“Least restrictive”? Disabled spaces and reverse inclusion

This post is not about parking spaces (sorry to disappoint). It’s about education, and also adult social life.

Under IDEA, mainstreaming of disabled students in regular education classrooms is seen as the goal of special education. As much as possible, students are to be educated in the Least Restrictive Environment. (The least restrictive is a general education classroom, followed by a mixed or inclusion classroom, followed by a “self-contained” classroom in which all the students are disabled.) Similarly, organizations that work with disabled adults at least pay lip service to the notion of including them in community life as much as possible.

Regardless of practical shortcomings, the goal of inclusion is obviously a HUGE step forward from where we were only decades ago, when disabled people were placed in crappy institutions, often denied an education, and in other ways automatically segregated from mainstream life. And the risk of going back to that is frighteningly real. There is plenty of push-back right now from people who would like to see disabled students out of regular classrooms (for example this Alabama board of education member or our current attorney general); and cuts to Medicaid services like home nursing, which allow disabled people to live at home and in their communities, could potentially force many into institutions.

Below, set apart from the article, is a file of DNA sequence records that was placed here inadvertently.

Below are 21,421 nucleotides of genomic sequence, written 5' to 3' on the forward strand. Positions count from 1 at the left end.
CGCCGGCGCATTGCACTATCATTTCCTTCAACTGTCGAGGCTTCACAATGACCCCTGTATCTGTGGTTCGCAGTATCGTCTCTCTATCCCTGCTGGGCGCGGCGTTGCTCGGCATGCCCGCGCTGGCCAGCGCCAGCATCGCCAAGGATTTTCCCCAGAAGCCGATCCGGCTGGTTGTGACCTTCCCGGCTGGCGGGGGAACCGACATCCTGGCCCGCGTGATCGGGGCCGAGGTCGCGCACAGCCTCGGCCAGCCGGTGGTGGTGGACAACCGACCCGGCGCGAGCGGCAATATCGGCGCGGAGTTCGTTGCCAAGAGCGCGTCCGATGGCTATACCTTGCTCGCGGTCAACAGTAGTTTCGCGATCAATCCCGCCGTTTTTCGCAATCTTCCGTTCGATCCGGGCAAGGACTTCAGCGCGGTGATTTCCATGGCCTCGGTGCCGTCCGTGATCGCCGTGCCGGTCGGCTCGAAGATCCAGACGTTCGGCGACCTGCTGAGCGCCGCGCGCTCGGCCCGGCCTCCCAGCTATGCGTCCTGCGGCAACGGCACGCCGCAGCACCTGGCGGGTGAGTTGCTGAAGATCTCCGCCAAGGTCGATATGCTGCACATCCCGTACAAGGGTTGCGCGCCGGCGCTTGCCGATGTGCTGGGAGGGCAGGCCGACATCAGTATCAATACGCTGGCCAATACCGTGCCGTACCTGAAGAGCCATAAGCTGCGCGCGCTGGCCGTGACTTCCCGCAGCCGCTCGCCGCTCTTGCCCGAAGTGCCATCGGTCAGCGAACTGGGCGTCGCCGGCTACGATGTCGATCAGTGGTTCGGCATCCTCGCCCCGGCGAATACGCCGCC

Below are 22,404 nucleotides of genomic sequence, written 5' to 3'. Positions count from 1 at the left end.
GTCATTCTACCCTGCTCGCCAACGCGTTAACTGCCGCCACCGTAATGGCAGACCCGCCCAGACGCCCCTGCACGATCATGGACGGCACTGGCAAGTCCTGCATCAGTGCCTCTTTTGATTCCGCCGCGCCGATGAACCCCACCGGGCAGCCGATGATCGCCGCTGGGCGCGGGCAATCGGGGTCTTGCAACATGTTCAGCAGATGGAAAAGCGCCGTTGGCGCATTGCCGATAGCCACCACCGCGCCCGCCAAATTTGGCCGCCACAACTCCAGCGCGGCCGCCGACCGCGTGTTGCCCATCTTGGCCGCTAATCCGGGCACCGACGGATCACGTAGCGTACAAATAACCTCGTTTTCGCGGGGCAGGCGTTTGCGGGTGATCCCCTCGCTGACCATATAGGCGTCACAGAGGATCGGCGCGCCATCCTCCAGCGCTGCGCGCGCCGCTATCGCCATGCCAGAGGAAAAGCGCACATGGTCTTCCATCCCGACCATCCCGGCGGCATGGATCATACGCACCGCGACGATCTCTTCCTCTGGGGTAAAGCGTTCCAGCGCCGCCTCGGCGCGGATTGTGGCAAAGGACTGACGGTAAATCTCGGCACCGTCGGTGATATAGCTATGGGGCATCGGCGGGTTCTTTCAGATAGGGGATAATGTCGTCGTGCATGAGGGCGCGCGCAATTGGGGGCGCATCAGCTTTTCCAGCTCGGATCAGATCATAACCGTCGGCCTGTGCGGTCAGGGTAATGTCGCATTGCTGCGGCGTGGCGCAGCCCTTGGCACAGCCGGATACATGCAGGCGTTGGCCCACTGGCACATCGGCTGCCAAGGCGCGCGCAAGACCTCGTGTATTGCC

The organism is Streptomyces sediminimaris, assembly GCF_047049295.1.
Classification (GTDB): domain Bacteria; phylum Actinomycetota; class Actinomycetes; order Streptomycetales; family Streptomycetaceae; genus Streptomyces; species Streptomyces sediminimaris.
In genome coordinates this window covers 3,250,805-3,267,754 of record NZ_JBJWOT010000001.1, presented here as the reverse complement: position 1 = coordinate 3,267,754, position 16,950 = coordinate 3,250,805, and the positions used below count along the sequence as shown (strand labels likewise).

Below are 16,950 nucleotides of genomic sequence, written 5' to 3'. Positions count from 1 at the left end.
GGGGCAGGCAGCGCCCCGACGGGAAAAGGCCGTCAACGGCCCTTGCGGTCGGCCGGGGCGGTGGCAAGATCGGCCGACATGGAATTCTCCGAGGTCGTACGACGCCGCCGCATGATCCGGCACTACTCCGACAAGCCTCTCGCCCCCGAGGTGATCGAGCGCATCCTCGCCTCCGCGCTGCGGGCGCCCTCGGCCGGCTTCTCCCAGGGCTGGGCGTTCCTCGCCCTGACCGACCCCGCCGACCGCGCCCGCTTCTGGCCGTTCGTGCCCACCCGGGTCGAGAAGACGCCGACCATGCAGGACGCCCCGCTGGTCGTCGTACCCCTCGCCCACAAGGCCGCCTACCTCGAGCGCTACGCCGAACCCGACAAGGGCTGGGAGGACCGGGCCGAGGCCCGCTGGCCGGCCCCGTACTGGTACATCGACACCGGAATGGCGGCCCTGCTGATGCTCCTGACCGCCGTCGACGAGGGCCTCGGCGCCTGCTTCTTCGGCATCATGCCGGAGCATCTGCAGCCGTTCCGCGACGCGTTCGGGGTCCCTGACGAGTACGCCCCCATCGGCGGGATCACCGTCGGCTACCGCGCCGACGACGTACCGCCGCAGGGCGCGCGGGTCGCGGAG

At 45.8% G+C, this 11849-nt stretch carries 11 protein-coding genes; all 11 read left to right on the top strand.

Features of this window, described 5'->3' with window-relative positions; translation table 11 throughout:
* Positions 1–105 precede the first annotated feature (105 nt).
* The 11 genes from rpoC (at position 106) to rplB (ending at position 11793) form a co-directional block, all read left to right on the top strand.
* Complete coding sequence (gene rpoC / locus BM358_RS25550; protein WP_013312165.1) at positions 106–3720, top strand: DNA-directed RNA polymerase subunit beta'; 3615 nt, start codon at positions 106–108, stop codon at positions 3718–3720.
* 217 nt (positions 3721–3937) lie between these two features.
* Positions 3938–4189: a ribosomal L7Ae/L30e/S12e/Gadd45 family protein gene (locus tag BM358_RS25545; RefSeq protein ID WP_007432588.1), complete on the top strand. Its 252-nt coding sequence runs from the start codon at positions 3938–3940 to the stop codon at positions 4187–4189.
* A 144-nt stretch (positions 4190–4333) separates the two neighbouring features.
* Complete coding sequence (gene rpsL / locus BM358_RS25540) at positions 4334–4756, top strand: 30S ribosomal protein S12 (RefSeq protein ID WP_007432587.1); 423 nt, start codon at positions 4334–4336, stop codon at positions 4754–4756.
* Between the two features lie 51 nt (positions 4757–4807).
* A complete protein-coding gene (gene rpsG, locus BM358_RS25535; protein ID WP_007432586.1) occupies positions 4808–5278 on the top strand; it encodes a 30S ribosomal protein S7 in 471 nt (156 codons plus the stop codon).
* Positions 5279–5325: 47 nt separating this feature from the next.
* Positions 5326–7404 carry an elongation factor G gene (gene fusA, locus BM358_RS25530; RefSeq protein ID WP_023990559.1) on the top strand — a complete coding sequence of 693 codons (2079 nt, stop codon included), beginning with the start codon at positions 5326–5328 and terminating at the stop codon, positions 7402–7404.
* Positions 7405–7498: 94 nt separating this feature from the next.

So before I go further, let’s get one thing straight: Inclusion in one’s nondisabled communities is a human and civil right for disabled people of all ages. PERIOD.

Now that that’s clear … I have some problems with inclusion as it’s currently conceptualized.

First of all, I don’t think the language of “restrictiveness” is a helpful or accurate way of looking at different educational placements. I understand where it came from historically, but I think we can do better. Instead of talking about a classroom of disabled students as a place where they are restricted or restrained, why not speak of it in terms of support and environmental modification?